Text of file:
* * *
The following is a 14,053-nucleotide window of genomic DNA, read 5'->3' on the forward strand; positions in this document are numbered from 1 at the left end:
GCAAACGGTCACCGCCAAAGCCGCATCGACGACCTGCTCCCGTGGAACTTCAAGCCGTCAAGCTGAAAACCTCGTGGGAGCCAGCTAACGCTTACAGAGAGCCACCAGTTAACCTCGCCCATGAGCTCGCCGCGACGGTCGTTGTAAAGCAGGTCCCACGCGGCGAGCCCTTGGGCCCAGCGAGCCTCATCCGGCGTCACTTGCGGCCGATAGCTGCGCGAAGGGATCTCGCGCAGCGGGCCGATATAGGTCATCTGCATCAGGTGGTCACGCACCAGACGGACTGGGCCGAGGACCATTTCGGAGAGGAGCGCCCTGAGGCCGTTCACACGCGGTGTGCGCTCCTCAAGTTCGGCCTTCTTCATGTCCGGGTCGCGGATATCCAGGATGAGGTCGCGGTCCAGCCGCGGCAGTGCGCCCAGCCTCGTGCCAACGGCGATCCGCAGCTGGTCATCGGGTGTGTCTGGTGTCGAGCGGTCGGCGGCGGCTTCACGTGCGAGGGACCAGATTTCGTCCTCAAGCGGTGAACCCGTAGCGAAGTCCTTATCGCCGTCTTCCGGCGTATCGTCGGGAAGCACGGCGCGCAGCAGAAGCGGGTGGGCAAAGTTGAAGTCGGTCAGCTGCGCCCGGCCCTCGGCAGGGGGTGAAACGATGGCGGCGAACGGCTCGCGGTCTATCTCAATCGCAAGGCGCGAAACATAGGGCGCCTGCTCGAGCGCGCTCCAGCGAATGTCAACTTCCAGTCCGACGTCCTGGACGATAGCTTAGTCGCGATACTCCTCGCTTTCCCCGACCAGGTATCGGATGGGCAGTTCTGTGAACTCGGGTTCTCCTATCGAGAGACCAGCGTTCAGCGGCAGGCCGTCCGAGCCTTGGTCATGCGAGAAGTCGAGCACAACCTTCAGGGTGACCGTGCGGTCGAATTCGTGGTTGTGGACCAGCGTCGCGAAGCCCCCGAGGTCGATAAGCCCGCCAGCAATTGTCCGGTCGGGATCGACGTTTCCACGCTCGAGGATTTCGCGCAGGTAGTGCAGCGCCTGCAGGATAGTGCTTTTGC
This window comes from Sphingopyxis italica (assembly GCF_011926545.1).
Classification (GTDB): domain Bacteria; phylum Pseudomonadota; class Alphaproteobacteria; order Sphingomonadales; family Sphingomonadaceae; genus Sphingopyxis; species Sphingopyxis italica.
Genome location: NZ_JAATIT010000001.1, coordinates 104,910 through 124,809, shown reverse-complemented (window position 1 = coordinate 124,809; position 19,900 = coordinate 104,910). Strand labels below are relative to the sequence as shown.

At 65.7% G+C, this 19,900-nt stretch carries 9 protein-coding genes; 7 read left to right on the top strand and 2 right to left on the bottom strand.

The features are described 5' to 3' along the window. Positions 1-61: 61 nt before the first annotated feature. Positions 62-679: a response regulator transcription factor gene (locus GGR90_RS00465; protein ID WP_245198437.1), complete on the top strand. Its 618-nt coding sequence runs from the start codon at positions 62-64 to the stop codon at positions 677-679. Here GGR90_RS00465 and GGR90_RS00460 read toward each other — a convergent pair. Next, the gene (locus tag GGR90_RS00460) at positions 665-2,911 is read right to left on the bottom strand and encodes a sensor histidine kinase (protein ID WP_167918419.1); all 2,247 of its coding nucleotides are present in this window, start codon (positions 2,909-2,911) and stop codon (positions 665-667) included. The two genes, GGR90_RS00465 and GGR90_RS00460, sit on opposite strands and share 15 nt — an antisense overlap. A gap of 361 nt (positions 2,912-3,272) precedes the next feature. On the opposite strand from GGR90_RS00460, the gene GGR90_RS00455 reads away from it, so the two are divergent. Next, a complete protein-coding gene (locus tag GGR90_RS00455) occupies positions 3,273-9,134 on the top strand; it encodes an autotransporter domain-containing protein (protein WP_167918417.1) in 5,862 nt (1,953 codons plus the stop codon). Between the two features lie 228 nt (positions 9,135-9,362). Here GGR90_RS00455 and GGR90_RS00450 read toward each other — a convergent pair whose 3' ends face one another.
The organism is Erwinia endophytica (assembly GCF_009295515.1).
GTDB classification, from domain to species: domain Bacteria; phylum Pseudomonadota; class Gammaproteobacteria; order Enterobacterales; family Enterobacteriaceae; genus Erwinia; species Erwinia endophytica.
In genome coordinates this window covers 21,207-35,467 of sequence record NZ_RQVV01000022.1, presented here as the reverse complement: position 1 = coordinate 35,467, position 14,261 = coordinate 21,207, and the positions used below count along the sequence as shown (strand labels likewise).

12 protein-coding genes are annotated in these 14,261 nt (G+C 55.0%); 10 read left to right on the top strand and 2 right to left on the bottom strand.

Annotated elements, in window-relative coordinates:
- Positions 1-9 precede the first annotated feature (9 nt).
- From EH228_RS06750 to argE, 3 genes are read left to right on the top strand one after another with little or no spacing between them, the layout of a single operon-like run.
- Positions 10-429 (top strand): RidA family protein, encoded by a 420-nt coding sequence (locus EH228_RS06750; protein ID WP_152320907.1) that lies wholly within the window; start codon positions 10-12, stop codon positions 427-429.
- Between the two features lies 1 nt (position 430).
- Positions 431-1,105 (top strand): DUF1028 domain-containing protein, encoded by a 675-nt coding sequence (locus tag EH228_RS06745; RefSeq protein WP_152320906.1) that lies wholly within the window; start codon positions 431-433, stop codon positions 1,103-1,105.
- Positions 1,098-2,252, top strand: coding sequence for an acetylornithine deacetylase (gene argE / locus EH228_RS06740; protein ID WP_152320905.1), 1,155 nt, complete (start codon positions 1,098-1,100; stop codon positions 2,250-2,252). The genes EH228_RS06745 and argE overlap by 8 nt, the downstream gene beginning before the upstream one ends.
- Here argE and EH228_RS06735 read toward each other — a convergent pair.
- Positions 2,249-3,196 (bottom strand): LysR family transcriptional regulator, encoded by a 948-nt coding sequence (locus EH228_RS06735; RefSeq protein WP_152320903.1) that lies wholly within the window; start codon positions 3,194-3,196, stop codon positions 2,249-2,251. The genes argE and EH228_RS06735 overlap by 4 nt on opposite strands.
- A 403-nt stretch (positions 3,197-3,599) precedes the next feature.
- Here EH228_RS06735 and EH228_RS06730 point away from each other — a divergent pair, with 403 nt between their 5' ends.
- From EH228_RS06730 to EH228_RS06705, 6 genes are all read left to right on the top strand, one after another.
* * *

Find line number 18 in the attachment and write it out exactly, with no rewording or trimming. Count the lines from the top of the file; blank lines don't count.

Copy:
- Positions 1,098-2,252, top strand: coding sequence for an acetylornithine deacetylase (gene argE / locus EH228_RS06740; protein ID WP_152320905.1), 1,155 nt, complete (start codon positions 1,098-1,100; stop codon positions 2,250-2,252). The genes EH228_RS06745 and argE overlap by 8 nt, the downstream gene beginning before the upstream one ends.